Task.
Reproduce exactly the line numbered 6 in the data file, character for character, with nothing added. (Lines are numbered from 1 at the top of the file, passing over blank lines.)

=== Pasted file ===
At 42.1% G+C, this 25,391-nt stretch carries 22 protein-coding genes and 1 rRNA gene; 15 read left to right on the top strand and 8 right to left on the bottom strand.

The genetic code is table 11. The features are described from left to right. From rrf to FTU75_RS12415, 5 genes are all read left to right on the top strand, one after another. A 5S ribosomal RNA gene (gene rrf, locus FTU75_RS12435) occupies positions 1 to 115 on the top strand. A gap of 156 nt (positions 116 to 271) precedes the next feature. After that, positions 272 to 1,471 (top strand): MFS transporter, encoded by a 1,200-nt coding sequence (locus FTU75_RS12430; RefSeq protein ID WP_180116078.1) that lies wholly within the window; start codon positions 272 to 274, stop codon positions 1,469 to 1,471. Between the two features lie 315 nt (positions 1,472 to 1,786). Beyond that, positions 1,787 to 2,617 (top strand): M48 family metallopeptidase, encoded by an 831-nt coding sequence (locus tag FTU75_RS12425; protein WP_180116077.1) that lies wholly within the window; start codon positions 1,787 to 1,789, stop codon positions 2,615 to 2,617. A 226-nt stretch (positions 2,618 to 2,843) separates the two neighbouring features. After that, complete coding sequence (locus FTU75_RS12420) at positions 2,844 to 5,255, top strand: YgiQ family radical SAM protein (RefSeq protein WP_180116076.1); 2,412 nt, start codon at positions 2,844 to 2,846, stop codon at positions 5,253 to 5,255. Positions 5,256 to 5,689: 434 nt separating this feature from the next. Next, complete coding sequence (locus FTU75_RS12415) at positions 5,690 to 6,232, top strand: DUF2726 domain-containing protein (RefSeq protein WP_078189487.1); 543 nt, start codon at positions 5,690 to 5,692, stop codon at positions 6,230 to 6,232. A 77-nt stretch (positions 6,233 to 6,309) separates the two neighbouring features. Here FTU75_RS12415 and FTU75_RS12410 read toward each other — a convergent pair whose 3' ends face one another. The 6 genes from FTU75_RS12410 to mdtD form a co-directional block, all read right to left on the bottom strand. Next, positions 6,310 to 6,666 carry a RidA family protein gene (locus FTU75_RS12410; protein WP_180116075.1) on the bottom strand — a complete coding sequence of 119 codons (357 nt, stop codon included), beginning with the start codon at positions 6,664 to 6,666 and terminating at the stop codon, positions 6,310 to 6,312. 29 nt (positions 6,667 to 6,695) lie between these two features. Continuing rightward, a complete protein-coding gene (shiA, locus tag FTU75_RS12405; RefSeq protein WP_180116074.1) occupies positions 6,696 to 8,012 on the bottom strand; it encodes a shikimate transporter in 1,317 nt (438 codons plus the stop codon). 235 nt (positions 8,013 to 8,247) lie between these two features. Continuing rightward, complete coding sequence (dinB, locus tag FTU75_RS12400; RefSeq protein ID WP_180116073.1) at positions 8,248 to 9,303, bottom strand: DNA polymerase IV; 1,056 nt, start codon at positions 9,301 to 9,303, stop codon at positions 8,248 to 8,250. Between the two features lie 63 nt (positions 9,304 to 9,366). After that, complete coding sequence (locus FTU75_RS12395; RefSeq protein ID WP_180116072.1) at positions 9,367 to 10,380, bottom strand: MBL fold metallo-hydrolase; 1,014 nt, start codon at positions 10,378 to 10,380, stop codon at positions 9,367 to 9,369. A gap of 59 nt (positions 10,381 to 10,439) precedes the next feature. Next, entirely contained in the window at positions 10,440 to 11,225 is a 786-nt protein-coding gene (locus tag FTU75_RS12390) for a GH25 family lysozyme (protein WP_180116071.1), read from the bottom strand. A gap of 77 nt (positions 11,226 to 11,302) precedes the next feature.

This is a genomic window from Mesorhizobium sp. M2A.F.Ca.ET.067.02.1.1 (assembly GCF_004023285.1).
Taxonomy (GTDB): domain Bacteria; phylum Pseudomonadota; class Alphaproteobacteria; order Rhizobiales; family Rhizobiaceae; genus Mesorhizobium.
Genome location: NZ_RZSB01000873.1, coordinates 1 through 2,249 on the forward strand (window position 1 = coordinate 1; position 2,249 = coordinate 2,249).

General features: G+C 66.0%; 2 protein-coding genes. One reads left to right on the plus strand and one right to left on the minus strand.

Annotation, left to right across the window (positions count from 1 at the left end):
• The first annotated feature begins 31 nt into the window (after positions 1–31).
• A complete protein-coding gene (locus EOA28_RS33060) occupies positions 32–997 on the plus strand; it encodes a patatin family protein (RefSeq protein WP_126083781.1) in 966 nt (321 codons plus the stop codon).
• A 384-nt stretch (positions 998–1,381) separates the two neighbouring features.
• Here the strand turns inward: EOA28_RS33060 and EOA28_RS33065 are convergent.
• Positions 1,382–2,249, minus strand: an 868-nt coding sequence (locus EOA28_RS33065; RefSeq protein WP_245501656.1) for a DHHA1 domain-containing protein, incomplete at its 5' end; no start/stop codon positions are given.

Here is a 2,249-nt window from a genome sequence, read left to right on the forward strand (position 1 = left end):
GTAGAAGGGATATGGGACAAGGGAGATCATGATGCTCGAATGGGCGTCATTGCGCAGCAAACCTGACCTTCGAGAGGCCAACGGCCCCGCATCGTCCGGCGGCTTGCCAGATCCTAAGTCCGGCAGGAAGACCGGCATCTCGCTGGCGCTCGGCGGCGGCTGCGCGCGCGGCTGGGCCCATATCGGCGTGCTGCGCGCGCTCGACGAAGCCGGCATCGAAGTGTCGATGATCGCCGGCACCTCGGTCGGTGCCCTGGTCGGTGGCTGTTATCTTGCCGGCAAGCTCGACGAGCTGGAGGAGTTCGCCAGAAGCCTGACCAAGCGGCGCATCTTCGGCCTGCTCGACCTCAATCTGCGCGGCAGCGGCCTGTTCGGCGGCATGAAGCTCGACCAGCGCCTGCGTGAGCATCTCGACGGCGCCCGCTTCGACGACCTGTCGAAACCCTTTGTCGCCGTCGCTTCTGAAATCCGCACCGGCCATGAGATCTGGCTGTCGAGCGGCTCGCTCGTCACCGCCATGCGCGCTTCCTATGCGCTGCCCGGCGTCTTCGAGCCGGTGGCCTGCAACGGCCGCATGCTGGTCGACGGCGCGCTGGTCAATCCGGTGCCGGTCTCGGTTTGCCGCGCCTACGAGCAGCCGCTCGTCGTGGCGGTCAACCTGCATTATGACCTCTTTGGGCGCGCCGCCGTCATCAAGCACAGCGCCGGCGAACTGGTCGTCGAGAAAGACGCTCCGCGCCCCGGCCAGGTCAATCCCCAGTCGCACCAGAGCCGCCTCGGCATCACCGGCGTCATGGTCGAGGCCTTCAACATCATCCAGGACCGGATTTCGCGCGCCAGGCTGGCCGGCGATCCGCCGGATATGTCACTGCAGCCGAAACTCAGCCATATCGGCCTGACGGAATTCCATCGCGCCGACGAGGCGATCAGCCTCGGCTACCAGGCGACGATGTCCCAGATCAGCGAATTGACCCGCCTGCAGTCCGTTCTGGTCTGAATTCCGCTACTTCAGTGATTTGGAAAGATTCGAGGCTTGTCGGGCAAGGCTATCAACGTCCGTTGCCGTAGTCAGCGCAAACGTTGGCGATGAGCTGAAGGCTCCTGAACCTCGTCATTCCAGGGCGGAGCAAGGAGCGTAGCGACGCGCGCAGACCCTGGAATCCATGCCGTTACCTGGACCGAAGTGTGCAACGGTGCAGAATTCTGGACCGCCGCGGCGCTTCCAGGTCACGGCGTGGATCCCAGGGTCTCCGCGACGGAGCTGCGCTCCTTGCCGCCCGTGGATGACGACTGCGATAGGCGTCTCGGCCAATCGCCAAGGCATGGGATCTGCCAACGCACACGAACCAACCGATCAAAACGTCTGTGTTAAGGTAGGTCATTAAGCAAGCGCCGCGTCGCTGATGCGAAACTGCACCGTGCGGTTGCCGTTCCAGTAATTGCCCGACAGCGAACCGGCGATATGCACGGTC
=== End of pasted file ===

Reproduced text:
General features: G+C 66.0%; 2 protein-coding genes. One reads left to right on the plus strand and one right to left on the minus strand.